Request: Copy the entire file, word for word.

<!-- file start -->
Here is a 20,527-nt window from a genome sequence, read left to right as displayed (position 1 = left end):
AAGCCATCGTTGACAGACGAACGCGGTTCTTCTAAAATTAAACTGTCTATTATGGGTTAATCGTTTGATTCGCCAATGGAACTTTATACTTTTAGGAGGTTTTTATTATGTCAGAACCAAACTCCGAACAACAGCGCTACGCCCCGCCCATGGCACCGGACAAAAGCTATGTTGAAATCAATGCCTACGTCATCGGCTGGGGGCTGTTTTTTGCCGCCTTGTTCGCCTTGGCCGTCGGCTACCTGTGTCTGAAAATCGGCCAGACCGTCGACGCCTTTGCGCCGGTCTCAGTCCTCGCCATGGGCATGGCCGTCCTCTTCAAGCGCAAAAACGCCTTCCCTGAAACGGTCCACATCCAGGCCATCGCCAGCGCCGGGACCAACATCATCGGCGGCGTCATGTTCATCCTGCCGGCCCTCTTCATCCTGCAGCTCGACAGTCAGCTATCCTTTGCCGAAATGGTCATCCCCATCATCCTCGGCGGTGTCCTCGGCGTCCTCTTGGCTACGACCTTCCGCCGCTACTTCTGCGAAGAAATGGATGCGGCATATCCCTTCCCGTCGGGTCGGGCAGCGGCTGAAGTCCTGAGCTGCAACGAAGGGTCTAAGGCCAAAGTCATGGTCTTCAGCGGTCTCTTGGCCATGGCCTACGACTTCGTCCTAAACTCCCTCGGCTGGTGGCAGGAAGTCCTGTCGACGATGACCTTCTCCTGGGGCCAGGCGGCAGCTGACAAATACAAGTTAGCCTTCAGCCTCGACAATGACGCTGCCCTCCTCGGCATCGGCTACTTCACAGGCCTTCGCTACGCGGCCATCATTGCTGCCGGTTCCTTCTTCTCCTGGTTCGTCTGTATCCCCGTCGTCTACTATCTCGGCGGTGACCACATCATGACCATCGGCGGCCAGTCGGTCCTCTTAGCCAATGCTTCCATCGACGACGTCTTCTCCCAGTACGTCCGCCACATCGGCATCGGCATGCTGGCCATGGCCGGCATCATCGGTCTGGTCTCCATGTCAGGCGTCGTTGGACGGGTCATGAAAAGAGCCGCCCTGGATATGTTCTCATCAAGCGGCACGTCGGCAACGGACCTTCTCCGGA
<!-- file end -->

Here is a 20,527-nt window from a genome sequence, read left to right as displayed (position 1 = left end):
AAGCCATCGTTGACAGACGAACGCGGTTCTTCTAAAATTAAACTGTCTATTATGGGTTAATCGTTTGATTCGCCAATGGAACTTTATACTTTTAGGAGGTTTTTATTATGTCAGAACCAAACTCCGAACAACAGCGCTACGCCCCGCCCATGGCACCGGACAAAAGCTATGTTGAAATCAATGCCTACGTCATCGGCTGGGGGCTGTTTTTTGCCGCCTTGTTCGCCTTGGCCGTCGGCTACCTGTGTCTGAAAATCGGCCAGACCGTCGACGCCTTTGCGCCGGTCTCAGTCCTCGCCATGGGCATGGCCGTCCTCTTCAAGCGCAAAAACGCCTTCCCTGAAACGGTCCACATCCAGGCCATCGCCAGCGCCGGGACCAACATCATCGGCGGCGTCATGTTCATCCTGCCGGCCCTCTTCATCCTGCAGCTCGACAGTCAGCTATCCTTTGCCGAAATGGTCATCCCCATCATCCTCGGCGGTGTCCTCGGCGTCCTCTTGGCTACGACCTTCCGCCGCTACTTCTGCGAAGAAATGGATGCGGCATATCCCTTCCCGTCGGGTCGGGCAGCGGCTGAAGTCCTGAGCTGCAACGAAGGGTCTAAGGCCAAAGTCATGGTCTTCAGCGGTCTCTTGGCCATGGCCTACGACTTCGTCCTAAACTCCCTCGGCTGGTGGCAGGAAGTCCTGTCGACGATGACCTTCTCCTGGGGCCAGGCGGCAGCTGACAAATACAAGTTAGCCTTCAGCCTCGACAATGACGCTGCCCTCCTCGGCATCGGCTACTTCACAGGCCTTCGCTACGCGGCCATCATTGCTGCCGGTTCCTTCTTCTCCTGGTTCGTCTGTATCCCCGTCGTCTACTATCTCGGCGGTGACCACATCATGACCATCGGCGGCCAGTCGGTCCTCTTAGCCAATGCTTCCATCGACGACGTCTTCTCCCAGTACGTCCGCCACATCGGCATCGGCATGCTGGCCATGGCCGGCATCATCGGTCTGGTCTCCATGTCAGGCGTCGTTGGACGGGTCATGAAAAGAGCCGCCCTGGATATGTTCTCATCAAGCGGCACGTCGGCAACGGACCTTCTCCGGA